- The Washington Times - Friday, January 31, 2003

BOSTON (AP) Richard C. Reid, the al Qaeda follower who tried to blow up a trans-Atlantic jetliner with explosives hidden in his shoes, was sentenced to life in prison yesterday by a judge who told him: "We are not afraid. … We are Americans. We have been through the fire before."
Reid, a 29-year-old British citizen, cried, "You will be judged by Allah," before he was dragged from the courtroom in handcuffs.
Reid, who also was fined $2 million by U.S. District Judge William Young, is likely to spend the rest of his life behind bars. There is no parole in the federal prison system.
None of the eight federal charges against Reid carried the death penalty. He received the maximum life sentence after declaring himself a soldier of war and denouncing U.S. foreign policy toward Islamic countries.
"Your government has sponsored the torture of Muslims in Iraq and Turkey and Jordan and Syria with their money and weapons," said Reid, who converted to Islam eight years ago.
Judge Young would have none of it. "You are not an enemy combatant you are a terrorist," he said. "You are not a soldier in any war you are a terrorist. To call you a soldier gives you far too much stature. You are a terrorist, and we do not negotiate with terrorists. We hunt them down one by one and bring them to justice."
Judge Young then pointed to the American flag behind him and said: "You see that flag, Mr. Reid? That's the flag of the United States of America. That flag will fly there long after this is long forgotten."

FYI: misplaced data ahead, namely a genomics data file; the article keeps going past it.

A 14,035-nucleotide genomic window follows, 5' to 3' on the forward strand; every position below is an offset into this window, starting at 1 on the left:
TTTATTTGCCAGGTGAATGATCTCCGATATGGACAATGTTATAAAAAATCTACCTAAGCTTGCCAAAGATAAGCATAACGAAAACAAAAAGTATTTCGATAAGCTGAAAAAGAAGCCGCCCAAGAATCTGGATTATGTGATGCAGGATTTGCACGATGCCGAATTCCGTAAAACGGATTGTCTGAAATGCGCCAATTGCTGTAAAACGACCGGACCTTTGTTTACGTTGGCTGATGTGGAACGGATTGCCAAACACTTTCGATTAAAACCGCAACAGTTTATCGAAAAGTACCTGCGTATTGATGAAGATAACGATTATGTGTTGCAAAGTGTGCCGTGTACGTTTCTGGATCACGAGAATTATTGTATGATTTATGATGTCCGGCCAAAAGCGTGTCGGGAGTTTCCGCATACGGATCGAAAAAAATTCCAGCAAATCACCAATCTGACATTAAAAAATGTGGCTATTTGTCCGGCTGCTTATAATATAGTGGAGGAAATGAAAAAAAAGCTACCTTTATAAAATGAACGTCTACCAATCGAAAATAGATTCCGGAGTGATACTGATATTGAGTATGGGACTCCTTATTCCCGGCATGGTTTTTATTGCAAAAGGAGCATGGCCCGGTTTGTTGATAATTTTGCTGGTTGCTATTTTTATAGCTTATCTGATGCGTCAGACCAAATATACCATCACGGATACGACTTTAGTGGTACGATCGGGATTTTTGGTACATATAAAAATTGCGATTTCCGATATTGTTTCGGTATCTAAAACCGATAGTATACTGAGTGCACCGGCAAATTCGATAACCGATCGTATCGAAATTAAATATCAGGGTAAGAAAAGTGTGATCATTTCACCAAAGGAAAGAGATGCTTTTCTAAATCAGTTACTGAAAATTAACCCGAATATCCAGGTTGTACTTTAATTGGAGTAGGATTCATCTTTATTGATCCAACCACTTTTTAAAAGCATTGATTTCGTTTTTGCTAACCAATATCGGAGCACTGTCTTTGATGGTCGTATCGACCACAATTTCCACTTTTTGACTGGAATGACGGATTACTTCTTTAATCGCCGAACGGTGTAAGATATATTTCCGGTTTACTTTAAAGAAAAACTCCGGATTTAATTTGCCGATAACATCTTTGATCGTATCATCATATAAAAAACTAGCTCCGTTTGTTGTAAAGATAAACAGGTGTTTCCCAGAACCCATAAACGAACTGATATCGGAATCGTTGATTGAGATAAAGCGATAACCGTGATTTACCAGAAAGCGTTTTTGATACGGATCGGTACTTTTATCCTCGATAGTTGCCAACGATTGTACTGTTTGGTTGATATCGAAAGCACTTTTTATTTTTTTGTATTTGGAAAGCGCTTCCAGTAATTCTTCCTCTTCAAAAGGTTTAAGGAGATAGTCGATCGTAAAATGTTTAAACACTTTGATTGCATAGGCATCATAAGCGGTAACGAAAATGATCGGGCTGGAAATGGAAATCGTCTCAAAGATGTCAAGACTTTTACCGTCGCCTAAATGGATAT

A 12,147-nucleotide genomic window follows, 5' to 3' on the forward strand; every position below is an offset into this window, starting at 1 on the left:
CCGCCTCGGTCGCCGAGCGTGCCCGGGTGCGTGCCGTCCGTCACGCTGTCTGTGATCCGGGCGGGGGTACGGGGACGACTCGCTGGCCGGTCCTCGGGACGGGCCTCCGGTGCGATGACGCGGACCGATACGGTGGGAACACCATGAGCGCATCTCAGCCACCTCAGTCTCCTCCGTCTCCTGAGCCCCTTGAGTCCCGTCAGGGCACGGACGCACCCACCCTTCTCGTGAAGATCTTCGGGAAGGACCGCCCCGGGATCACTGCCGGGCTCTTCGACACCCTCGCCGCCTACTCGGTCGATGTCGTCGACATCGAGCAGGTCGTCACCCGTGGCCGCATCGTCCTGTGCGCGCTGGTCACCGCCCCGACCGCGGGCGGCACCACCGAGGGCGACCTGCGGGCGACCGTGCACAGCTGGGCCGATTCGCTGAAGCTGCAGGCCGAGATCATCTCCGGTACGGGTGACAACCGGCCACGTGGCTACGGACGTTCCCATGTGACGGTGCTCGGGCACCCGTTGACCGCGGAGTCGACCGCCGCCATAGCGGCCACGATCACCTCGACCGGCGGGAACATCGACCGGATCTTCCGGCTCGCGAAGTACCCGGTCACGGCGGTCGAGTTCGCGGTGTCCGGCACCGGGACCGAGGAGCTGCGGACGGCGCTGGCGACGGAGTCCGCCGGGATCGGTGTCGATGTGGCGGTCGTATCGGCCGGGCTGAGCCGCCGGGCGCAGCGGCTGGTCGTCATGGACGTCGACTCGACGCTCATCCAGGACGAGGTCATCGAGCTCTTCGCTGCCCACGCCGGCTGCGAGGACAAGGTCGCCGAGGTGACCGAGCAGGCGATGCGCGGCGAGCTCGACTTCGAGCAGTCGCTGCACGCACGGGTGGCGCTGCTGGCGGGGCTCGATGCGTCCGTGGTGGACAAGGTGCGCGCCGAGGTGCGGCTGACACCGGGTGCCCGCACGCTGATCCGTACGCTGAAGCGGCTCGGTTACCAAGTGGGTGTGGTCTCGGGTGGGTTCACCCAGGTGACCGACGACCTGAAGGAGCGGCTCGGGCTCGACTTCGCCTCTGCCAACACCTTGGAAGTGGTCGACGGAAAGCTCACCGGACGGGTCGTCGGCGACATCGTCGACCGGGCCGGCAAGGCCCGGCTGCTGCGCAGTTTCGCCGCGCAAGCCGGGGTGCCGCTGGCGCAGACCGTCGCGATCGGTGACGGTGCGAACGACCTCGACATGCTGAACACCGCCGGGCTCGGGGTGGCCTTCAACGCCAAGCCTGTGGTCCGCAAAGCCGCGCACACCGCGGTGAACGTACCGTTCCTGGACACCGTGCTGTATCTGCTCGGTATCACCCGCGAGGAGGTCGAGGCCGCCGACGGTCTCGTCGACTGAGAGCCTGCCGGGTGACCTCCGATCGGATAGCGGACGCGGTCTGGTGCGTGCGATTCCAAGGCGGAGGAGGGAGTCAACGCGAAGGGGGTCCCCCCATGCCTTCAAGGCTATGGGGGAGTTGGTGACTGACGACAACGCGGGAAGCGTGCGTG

Reid had faced 60 years to life for trying to blow up an American Airlines flight bound from Paris to Miami three months after the September 11 attacks. Prosecutors said Reid had enough plastic explosives in his shoes to blow a hole in the fuselage and kill all 197 persons aboard.
Passengers and crew members overpowered Reid, using seat belts and their own belts to strap him to his seat. Two doctors aboard the flight injected him with sedatives, and the jet was diverted to Boston.
Federal prosecutor Gerard Leone Jr. told the judge that in Reid's mind "the religion of Islam justifies the killing of innocent civilians. In his mind, the horrific and homicidal attacks of September 11 were but a missed opportunity."
As Reid sought to justify his actions, several crew members who had been on the flight looked stunned, glancing at each other in the courtroom and shaking their heads. One woman wept.
In Washington, Attorney General John Ashcroft praised the sentence and said the passengers and crew were heroes who averted a disaster.
"The sentence imposed on Richard Reid says to the world that terrorists cannot escape American justice," Mr. Ashcroft said. "We will hunt them down, stop them and we will put them away."
When Reid pleaded guilty in October, he said he was a member of al Qaeda, pledged his support to Osama bin Laden and declared himself an enemy of the United States.
Prosecutors and the FBI said witnesses reported that Reid was present at al Qaeda training camps and that he had help making the bomb from an al Qaeda explosives specialist.
In arguing for a life sentence, prosecutors this month submitted a videotaped simulation of what Reid might have accomplished, showing a fiery explosion causing severe damage to a wide-body jet.
Reid tried furiously to light a match to his shoes, but he was unable to ignite the fuse. Authorities speculated that the shoes were moist from sweat.
One of the flight attendants, Carole Nelson, pleaded with the judge yesterday to impose a life sentence. "I believe that Richard Reid was on a mission of evil, a mission of destruction and a mission of murder," she said.
Federal authorities had been preparing for a high-security trial when Reid stunned prosecutors by pleading guilty in what he said was an effort to spare his family the pain and publicity of a trial. He pleaded guilty to eight charges, including attempted use of a weapon of mass destruction.

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